Fifty Years Of Contemporary Art In A Concrete Donut (The Hirshhorn Museum)


Two architectural styles have traditionally been used in Washington D.C. to speak the language of power, perhaps the only tongue the capital truly understands. One is the Neo-classicism of the White House, with its neat faith in the ideals of democracy. The other is Brutalism, grim, cheap and versatile, which served the mid-20th century U.S. government in housing a rapidly-growing administration and in projecting the image of its dominance over the free world. Examples of the latter include the city’s subway and the nightmarish FBI headquarters. There are also apartment buildings, embassies and Marcel Breuer’s masterful Housing Department, as well as a round museum, the Hirshhorn, whose opening just half a century ago managed, in a city accustomed to disagreement, to be criticized by everyone.

With its monolithic, circular shape, nearly free of windows and elevated on four pillars, the Hirshhorn Museum and Sculpture Garden was quickly compared to a large concrete donut, a bunker, a military turret and a gas tank. Ada Louise Huxtable, feared New York Times architecture critic, even coined a new style to describe the structure: “Born‐dead, neo‐penitentiary modern,” she wrote. The passage of time eventually put things in their aesthetic place and now Gordon Bunshaft’s building, led by the Skidmore, Owings and Merrill firm, is a mainstay of the National Mall, though the world continues to be divided between those who see in Brutalism the sublime expression of the Modernist dream and those who still can’t help but think of a parking lot when they contemplate its buildings.

View of the museum in 2016 from the sculpture garden.Cathy carver

The Hirshhorn is a Smithsonian museum and is the only national museum in the United States dedicated exclusively to modern and contemporary art. “Not only that, it’s also the only one where it is free to enter,” its director, the Australian Melissa Chiu, explains in an interview that takes place in her office on the museum’s top floor.

Chiu took on her role in 2014, the year of the museum’s 40th anniversary. Her primary mission is to watch over the 12,000 works of Joseph Hirshhorn (1899-1980), a Latvian businessman who, though he made his fortune in uranium, was known for his white lies to cover his frequent escapes from work to satisfy a collector’s cravings. He was also famous for impulsively buying entire exhibitions or whatever was available in the studio of a certain artist, and for doing so, until the mid-1950s, without the guidance of any art advisor. Stéphane Aquin explains in one of the museum’s catalog texts that in the good old days (up until the mid-1960s), Hirshhorn bought “at an exceptional rate of two works per day.”

Hirshhorn staff unload the painting ‘Three Women’ in 1986, sent from a New York warehouse, a piece of Joseph Hirshhorn’s legacy.
Hirshhorn staff unload the painting ‘Three Women’ in 1986, sent from a New York warehouse, a piece of Joseph Hirshhorn’s legacy.Cortesía de los Archivos de la Institución Smithsonian (Smithsonian Institution Archives)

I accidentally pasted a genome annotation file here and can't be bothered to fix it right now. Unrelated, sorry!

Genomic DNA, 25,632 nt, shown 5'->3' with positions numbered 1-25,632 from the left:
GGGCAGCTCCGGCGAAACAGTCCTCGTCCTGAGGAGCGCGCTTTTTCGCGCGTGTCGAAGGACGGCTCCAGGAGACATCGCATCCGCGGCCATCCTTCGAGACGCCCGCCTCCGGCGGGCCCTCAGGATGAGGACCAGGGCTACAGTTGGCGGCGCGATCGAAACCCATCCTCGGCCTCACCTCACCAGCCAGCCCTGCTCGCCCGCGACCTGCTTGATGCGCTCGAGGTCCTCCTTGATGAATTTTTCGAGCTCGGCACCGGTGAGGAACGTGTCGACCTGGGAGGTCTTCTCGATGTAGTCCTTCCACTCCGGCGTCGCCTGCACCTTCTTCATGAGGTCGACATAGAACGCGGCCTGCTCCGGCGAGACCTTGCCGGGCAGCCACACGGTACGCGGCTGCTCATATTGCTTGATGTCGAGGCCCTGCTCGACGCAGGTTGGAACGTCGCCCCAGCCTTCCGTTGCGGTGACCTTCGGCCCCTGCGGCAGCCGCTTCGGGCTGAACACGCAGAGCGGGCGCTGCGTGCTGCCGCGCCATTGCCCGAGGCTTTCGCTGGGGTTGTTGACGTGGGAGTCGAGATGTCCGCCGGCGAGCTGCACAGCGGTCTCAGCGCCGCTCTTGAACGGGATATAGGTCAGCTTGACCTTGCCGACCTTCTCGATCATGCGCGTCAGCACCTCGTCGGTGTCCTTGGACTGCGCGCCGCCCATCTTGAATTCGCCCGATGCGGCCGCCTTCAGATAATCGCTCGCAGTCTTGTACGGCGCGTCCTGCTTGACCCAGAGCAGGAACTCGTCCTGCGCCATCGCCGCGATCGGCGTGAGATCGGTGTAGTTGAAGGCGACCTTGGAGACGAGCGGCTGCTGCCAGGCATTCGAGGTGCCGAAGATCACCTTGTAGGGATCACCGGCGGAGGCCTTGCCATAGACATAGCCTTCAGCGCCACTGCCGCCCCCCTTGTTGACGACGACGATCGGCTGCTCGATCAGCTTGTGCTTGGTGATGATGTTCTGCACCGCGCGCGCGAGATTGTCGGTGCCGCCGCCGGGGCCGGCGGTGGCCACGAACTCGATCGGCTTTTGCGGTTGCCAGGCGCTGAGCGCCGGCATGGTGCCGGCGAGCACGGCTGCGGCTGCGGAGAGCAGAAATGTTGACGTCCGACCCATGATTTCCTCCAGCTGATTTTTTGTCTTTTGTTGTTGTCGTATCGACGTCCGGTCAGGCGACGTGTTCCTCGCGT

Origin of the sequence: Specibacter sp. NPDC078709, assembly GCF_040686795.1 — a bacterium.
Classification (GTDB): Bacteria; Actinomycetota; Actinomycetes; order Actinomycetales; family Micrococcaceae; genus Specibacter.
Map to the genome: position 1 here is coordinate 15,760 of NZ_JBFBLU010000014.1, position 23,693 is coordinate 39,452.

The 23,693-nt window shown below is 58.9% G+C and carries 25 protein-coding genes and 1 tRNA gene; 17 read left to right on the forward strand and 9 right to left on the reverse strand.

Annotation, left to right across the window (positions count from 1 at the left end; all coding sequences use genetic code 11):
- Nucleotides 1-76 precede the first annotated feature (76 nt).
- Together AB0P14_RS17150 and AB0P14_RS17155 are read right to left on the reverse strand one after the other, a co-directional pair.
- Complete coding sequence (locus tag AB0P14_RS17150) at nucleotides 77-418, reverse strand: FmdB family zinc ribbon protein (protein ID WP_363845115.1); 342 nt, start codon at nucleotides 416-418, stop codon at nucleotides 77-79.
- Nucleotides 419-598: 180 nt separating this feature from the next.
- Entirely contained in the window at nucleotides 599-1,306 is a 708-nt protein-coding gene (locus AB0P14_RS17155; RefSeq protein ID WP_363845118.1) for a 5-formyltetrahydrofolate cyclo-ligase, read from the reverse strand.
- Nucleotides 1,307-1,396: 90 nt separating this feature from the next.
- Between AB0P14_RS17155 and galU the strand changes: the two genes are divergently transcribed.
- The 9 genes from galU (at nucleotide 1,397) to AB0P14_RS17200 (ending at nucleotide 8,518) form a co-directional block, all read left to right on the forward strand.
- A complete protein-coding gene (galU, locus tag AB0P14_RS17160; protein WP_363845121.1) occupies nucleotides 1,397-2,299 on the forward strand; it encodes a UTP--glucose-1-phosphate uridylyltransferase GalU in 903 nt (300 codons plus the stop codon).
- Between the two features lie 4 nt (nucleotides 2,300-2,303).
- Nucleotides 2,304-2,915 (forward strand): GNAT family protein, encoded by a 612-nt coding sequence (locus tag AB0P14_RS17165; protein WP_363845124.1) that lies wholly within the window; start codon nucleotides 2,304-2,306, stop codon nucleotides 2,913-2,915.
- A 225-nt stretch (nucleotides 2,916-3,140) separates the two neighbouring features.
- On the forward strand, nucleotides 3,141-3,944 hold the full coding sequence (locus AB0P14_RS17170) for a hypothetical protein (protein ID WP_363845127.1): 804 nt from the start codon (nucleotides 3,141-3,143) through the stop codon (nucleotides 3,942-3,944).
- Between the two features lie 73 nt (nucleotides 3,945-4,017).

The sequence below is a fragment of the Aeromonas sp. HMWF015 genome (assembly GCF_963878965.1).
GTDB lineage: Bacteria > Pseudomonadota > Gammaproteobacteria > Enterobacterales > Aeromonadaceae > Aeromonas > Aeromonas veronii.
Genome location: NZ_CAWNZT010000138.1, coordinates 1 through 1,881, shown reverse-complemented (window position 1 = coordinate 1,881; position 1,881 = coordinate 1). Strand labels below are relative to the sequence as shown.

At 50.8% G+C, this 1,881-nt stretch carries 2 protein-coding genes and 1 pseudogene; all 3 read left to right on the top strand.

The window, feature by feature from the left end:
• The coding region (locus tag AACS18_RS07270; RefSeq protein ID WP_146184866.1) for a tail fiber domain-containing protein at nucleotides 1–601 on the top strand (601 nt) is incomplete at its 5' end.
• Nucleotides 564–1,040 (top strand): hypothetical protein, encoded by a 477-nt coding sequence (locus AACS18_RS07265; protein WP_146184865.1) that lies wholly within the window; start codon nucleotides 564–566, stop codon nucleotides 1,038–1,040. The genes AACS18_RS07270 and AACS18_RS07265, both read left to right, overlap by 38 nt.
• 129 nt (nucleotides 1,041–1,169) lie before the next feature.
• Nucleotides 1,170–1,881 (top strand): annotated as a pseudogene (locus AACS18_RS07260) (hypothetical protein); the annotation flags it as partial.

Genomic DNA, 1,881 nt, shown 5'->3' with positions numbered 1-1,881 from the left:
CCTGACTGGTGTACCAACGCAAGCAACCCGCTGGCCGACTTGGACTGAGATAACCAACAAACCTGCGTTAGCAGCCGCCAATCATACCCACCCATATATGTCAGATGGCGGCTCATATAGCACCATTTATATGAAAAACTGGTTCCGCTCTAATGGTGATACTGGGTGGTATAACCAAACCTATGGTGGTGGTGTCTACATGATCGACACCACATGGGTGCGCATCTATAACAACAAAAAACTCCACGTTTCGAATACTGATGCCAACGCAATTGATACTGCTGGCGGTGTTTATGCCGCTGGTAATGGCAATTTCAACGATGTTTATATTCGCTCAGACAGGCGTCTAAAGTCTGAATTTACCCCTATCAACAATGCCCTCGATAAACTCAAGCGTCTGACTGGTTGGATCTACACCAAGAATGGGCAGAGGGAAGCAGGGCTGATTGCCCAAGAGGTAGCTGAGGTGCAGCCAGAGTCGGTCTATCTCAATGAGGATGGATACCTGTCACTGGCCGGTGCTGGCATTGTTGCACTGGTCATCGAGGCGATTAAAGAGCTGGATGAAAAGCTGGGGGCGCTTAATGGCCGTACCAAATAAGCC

Some 200 of these pieces make up the exhibition Revolutions, the first of three with which the museum plans to commemorate the 50 years that have passed since its opening on October 4, 1974. The project revisits a century of art that lasted from 1860 to 1960. The list of pieces that will be shown, at which the museum arrived “though an arduous selection process,” according to curator Marina Isgro, who worked on the exhibition alongside Betsy Johnson, is an incomparable assemblage of masterpieces, beginning with a Rodin sculpture and continuing with Mondrians, Picassos, Brancusis, O’Keeffes, Twomblys, a good portion of Giacomettis and Calders, a sublime oil painting by Lee Krashner and two extraordinary Mirós. Throughout the entire half-century, never have so many of the works been exhibited together at the same time.

Never-before-seen pieces

There are 64 pieces that have never been displayed, such as a painted book by Sonia Delaunay, finally with its correct date of 1914, which rubs shoulders with a spectacular aerial view of the Eiffel Tower by her husband, Robert Delaunay. Also notable is the curators’ eagerness to update the collection’s discourse, interspersing contemporary pieces to, according to Isgro, “show that today’s artists build on the works of their predecessors” and also to, “fill in the gaps of Hirshhorn’s legacy.”

Installation view of ‘Revolutions: Art from the Hirshhorn Collection, 1860-1960.′ A contemporary work by Paul Pfeiffer is shown alongside the painting ‘Ringside Seats’ (1924) by George Bellows.
Installation view of ‘Revolutions: Art from the Hirshhorn Collection, 1860-1960.′ A contemporary work by Paul Pfeiffer is shown alongside the painting ‘Ringside Seats’ (1924) by George Bellows.Courtesy of Hirshhorn Museum and Sculpture Garden. Photo: Rick Coulby

That first goal is clearly expressed by the juxtaposition, amid a fundamentally chronological discourse, of anachronistic pairings, like that formed by one of the famous Georges Bellows boxing paintings and a piece from a series on the NBA by Paul Pfeiffer. The latter goal stated by Isgro has been achieved by her and Johnson through giving prominence to certain works (such as a painting by Germany’s Janet Sobel) and by introducing Black artists (Tokwase Dyson, Nathaniel Mary Quinn), Ghanian portraitists (Amoako Boafo) and Native American painters (Dyani White Hawk).

Towards the end of one’s visit one finds Four Talks, a black room with messages written in white that Laurie Anderson created for her 2021 temporary exhibition at the museum and which has become a permanent installation. A plaque serves as a reminder that Hirshhorn collected as “a white Western male” and that the museum’s curators have availed themselves of the acquisitions program to correct the “underrepresentation of works by women and artists of color.”

In the foreground, Dyani White Hawk’s acrylic-on-canvas work ‘Untitled (Red and Orange)’ from 2002, among avant-garde works. It is a gift from Akio Tagawa in commemoration of the anniversary of the Hirshhorn.
In the foreground, Dyani White Hawk’s acrylic-on-canvas work ‘Untitled (Red and Orange)’ from 2002, among avant-garde works. It is a gift from Akio Tagawa in commemoration of the anniversary of the Hirshhorn. Courtesy of Hirshhorn Museum and Sculpture Garden. Photo: Rick Coulby.